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Updated: Jul 6

A Firework going off

Fireworks are often the cause of a lot of stress for our furry and feathered friends. Planning in advance and taking note of our Wings and Paws Rescue tips below can help firework season become less stressful for all involved.

Fireworks Help For our DELIGHTFUL DOGS:

A pug dog hiding in a blanket

Remember to walk your dog during daylight hours, this is a time when it is unlikely fireworks will be set off, and even if you're unlucky enough they are, it's light so the flashes will be less intense. A frightened dog may run off if startled on a walk by the noise and flashes of fireworks... sadly many dogs run away and hide during firework season For this reason it's important to keep your pets microchip details up to date, meaning your dog can be returned to you they go missing.

Creating a safe and quiet space for your dog can be a welcome distraction for them, if your dog is already crate trained then cover the crate with a thick blanket to create a safe 'den' for them. If you're doing this for the first time then you must make sure you only ever associate this space with positivity, never use it for punishment!! Placing it in the quietest room in your house, covering with blankets to muffle any noises or flashing lights from fireworks and playing some music will all help them feel safer.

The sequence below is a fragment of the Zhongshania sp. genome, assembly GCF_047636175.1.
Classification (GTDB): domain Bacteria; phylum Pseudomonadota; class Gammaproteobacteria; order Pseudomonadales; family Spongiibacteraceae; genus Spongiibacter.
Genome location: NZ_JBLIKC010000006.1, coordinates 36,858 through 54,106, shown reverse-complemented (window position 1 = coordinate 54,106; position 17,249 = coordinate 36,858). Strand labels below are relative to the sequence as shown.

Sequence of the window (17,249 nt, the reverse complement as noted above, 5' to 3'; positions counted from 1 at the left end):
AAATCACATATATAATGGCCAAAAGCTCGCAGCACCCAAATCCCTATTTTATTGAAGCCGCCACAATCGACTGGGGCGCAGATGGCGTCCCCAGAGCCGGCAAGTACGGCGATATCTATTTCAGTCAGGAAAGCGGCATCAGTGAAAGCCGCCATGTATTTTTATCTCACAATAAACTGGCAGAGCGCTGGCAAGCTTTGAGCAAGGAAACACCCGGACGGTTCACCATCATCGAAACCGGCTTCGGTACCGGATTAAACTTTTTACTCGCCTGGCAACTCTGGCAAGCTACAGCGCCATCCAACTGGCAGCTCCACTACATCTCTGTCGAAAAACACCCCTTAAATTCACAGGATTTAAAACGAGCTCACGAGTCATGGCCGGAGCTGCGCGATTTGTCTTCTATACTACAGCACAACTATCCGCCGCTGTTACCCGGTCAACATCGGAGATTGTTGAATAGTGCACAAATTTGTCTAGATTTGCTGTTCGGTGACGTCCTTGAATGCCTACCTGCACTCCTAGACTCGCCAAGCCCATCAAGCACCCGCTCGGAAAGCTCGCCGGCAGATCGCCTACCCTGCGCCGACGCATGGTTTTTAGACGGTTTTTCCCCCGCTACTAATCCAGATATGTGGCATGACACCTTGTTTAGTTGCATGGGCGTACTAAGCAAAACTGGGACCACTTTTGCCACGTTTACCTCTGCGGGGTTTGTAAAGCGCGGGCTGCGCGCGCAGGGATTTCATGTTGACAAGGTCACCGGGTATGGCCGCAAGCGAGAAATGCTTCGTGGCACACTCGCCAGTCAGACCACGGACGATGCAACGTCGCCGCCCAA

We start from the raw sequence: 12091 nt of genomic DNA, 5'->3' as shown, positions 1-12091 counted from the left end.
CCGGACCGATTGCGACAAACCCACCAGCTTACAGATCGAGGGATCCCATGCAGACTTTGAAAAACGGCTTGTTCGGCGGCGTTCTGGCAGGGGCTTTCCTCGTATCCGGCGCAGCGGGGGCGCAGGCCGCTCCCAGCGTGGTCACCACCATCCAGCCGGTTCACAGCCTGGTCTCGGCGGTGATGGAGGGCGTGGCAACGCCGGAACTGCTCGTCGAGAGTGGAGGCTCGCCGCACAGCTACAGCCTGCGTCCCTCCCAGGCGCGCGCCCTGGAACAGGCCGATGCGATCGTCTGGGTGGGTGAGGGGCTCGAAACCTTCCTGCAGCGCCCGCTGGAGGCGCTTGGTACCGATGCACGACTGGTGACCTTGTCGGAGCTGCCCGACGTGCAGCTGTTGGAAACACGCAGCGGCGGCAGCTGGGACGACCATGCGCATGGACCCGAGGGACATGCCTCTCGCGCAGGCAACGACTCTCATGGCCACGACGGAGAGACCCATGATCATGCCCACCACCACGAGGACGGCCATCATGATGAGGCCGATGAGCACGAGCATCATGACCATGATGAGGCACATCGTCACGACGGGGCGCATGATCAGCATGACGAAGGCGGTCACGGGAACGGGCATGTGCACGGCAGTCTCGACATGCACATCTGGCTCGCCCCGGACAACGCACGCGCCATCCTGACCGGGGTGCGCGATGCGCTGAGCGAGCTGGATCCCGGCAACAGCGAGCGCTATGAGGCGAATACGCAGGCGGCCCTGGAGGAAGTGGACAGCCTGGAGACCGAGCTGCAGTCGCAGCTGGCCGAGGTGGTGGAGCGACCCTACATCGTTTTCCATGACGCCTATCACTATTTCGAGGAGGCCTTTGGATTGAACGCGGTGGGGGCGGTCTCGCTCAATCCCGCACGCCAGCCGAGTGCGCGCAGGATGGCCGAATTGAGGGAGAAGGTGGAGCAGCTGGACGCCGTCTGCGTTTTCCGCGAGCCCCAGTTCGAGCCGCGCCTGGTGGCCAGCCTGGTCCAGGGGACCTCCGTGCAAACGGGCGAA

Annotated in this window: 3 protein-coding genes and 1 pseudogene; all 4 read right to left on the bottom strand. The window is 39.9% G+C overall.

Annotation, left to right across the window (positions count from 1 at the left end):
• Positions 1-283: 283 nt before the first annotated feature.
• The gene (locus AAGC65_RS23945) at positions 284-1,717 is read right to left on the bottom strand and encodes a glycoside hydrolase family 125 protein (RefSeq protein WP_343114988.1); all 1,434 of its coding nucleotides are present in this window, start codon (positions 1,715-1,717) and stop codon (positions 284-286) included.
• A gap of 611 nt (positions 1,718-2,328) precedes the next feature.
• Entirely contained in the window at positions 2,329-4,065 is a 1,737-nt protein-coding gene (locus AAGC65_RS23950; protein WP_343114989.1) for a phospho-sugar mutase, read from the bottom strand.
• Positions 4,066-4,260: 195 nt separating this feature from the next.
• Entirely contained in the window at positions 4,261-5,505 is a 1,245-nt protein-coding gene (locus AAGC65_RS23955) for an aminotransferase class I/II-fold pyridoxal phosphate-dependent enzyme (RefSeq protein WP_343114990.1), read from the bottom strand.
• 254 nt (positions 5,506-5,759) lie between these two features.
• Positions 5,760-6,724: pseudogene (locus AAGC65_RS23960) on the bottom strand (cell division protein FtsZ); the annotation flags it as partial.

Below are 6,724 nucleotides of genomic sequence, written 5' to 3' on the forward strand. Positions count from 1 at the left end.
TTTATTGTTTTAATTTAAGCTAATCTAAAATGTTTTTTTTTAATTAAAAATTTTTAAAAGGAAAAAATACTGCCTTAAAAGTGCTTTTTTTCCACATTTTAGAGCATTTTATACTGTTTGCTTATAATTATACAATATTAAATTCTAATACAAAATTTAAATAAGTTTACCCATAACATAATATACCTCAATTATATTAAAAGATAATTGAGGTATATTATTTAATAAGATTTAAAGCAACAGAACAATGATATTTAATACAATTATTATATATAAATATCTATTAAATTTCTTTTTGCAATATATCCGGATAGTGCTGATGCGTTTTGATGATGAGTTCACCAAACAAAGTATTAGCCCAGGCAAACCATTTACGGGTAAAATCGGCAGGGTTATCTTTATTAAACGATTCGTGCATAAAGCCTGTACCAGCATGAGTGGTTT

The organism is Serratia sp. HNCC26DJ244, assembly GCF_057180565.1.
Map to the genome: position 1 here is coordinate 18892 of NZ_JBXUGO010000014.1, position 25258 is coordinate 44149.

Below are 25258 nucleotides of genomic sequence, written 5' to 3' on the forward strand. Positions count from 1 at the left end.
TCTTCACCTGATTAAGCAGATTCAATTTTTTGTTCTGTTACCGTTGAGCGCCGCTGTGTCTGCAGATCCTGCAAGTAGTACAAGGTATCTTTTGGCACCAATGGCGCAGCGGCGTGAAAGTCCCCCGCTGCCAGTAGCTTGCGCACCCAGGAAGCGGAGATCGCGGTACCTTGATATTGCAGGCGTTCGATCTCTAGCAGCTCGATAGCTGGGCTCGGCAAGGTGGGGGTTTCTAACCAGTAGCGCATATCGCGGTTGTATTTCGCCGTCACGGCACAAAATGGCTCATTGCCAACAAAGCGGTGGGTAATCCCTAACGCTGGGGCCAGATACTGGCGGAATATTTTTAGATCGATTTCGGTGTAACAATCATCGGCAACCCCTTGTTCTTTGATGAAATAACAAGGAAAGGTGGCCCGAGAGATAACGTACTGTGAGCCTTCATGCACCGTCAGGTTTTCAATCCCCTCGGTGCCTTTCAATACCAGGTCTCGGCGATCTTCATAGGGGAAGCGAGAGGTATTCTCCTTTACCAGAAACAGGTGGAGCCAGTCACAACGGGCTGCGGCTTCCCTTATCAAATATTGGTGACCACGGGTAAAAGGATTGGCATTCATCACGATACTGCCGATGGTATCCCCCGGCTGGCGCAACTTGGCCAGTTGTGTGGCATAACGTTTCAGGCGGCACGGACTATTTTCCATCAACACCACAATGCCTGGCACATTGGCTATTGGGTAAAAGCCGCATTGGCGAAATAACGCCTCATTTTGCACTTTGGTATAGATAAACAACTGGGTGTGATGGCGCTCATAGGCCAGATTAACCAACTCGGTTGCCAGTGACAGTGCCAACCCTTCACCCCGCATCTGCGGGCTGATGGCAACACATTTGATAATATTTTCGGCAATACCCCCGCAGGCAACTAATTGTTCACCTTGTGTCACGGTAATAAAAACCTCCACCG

You can keep your pet occupied with their favourite toys, a stuffed Kong or similar. Always keep the crate door open, your dog needs to feel they can hide without being trapped. Despite your best efforts they may not like the crate, so give them plenty of hiding spots, without keeping them confined to one room... but ensure there is no way they can escape out of the house as this may leave them in danger!

Once it gets dark outside, close all windows and curtains and put on the radio or TV. Remember to ignore the noises of fireworks yourself, by showing no reaction your dog may learn that there's nothing to be scared of. Never punish your pet when or if they become scared.

There are many calming aids which can help you and your pet get through the colder months when fireworks use is at their height.

  • Adaptil diffuser, sprays and collars release a synthetic calming pheromone to help relax your pet, these are available from most pet shops or your vet.

  • Speak to your vet about natural herbal remedies to help reduce anxiety and stress. There are many different types and some only take 2 hours to take effect.

  • There are also hugging vests such as Thundershirts. These wearable vests give your pet the feeling of a comforting hug, like swaddling an infant the shirt applies gentle and constant pressure to calm all types of anxiety, fear and over-excitement issues.

Fireworks Help For our FANTASTIC FelineS:

A cat hiding behind a curtain